Today is, of course, the anniversary of the 9/11 terrorist attacks on the United States. One impact is that the politicians and their proxies have toned down the political attacks for the day. This is, of course, smart politics-launching mean spirited attacks on this day is hardly a good way to score political points. It is, of course, also the right thing to do. This day gives us a reason to remember that despite our political differences we are still all Americans and we share many core values. In any case, it is clear that we were all American enough for the terrorists-they did not distinguish between Democrats and Republicans (or independents).
It would be a good thing if we remember our shared values and common nationality on days other than national tragedies or their anniversaries. While terrible events like 9/11 remind us that despite the venomous political rhetoric we are not actually enemies this is surely something we should remember on other days. It should not take deaths or remembrances of deaths to get us to be civil to one another. This so something we should do all the days of the year.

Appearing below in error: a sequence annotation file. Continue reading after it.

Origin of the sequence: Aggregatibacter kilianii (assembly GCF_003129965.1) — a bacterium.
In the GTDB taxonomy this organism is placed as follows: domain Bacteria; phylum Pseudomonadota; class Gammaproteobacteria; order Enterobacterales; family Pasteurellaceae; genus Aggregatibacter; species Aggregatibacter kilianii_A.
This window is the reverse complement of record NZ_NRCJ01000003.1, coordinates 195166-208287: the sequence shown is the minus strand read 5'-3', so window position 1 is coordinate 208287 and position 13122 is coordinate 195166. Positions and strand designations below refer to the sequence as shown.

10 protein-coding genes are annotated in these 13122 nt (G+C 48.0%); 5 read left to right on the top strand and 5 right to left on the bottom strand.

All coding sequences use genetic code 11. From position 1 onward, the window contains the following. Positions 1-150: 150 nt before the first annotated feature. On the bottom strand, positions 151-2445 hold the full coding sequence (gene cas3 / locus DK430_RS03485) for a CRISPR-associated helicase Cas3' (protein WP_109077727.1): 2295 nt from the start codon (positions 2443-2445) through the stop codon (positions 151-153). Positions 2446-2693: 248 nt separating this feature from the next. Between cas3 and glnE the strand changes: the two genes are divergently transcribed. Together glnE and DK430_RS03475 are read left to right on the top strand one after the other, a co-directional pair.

In terms of the impact of the war on terror that followed 9/11, we seem to be doing relatively well. In 2010 15 private U.S. citizens died in terrorist attacks. That same year 16 U.S. citizens were killed by falling televisions. Thus, a private citizen is marginally more likely to be killed by a TV set than a terrorist and this could be regarded as something of a win in the war on terror.